The appointment of Peter Bradley as chief executive of the London Ambulance Service is less of a bombshell than the arrival - and abrupt departure - of its former leader, Michael Honey.
Mr Bradley was headhunted from New Zealand to become the trust's director of operational development in 1996 and looks like the natural man for the top job, despite the six-strong short list.
The unions seem quietly pleased. London Health Emergency, another thorn in the side of the trust, is at least pleased to see a chief executive in place, six months after Mr Honey left.
Mr Bradley also seems to have made a good start. He has defused a row over holiday leave that threatened to mar the summer. And he is in the middle of talking to staff about an improvement programme that should be finalised by October.
Difficult days, however, lie ahead. And the key to getting through them will be money.
Mr Honey was criticised, after he left, for failing to attract additional funding to his troubled organisation. The new improvement programme sets out a stall for an extra£26m.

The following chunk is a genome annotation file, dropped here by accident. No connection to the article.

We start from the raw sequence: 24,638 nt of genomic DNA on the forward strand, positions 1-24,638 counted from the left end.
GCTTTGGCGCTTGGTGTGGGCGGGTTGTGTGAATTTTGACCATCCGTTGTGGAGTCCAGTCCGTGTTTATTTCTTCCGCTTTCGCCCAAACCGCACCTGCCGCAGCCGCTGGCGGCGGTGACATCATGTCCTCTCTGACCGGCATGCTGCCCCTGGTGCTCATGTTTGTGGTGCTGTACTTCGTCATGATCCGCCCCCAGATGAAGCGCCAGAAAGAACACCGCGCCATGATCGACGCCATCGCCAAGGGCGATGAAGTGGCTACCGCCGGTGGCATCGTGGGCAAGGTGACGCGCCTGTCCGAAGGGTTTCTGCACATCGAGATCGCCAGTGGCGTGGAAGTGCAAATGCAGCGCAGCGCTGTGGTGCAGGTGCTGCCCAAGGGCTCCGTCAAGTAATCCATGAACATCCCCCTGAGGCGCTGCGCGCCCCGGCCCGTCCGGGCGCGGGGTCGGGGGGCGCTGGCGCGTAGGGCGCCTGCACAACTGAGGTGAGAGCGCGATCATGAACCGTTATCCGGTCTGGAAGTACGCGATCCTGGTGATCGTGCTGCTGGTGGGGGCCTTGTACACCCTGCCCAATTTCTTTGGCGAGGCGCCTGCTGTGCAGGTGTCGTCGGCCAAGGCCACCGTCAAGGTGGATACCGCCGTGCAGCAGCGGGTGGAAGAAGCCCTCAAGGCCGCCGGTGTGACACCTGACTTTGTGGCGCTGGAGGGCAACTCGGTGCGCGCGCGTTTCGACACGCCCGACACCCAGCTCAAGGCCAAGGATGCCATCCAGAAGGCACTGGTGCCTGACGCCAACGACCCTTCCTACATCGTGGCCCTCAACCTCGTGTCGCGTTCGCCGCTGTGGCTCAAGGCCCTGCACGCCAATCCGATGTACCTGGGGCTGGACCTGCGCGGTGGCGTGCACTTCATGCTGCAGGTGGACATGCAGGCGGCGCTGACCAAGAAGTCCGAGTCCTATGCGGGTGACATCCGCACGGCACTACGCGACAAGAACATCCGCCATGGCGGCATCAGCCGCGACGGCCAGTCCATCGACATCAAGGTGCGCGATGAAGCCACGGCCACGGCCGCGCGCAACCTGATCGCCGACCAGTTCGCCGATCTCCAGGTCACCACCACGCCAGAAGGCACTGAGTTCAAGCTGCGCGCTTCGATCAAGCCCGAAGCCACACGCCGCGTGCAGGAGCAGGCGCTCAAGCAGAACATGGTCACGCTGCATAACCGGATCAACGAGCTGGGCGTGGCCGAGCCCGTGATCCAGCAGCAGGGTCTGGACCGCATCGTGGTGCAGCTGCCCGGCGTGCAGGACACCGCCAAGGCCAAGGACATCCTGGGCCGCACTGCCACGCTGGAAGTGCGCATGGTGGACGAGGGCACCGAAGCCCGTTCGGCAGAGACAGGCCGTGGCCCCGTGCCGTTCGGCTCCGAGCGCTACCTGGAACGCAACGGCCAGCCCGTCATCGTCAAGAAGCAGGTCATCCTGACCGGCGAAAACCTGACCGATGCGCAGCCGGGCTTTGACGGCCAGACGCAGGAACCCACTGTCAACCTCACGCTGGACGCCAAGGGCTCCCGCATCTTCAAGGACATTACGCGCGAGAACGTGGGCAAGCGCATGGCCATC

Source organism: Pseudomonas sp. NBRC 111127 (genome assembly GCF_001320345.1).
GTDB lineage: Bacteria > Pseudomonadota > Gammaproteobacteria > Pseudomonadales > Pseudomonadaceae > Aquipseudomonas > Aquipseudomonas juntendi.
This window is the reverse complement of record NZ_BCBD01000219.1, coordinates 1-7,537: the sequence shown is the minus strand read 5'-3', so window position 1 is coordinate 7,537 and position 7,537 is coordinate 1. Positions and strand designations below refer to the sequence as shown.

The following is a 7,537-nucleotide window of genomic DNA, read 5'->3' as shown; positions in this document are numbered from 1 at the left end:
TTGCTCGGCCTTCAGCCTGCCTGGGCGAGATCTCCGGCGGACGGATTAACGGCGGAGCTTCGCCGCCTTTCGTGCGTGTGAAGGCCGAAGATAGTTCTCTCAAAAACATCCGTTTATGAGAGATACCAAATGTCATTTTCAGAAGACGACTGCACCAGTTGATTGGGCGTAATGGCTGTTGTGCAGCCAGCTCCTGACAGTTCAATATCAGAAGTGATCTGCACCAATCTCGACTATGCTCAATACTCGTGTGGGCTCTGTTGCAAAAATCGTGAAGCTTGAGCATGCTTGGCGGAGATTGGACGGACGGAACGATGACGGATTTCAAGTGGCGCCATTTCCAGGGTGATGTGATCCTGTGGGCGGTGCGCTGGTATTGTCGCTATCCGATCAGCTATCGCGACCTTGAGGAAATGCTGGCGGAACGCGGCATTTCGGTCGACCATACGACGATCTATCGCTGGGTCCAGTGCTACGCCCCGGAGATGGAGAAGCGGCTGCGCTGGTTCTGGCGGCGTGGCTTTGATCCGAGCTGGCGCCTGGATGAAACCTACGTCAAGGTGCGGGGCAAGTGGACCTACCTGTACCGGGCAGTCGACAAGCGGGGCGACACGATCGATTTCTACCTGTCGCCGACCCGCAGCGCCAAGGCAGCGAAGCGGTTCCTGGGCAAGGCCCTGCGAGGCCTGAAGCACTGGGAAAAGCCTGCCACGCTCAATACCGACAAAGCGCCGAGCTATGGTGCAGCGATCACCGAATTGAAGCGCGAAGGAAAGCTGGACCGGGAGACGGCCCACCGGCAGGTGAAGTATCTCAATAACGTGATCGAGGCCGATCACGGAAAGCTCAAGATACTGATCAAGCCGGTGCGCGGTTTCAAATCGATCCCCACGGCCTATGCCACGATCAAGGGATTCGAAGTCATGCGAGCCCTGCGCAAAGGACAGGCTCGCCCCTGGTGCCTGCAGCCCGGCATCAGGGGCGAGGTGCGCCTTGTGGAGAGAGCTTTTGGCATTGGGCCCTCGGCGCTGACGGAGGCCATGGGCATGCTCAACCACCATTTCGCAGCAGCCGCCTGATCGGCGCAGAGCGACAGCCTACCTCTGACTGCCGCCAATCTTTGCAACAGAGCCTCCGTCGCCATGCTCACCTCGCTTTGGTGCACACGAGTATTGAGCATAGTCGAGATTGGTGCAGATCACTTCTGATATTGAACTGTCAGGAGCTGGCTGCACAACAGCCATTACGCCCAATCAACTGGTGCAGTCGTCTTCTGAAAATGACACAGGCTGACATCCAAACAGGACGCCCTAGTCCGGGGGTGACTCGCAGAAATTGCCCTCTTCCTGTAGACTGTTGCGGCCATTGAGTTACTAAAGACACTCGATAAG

Getting that money, as Mr Bradley is well aware, will be essential. But the new chief executive also acknowledges that money alone will not turn around LAS's response times.
In June, its ambulances reached just 35 per cent of urgent calls within eight minutes, against a target of 95 per cent.
Even allowing for the impact of Euro 2000 - 300 additional emergency calls flooded in every time England played - this shows the size of the task facing LAS.
Changes in working methods, as well as new staff, equipment and technology, will be needed to tackle it. It will be interesting to see how long the unions keep quiet as the changes come on stream.
In the end, though, LAS cannot tackle its problems in isolation from others in the capital.
Solutions to over-use of emergency services and London's choking traffic lie elsewhere. Coping with congestion, indeed, is the job of the new mayor.
Over to Peter Bradley - but also to Red Ken.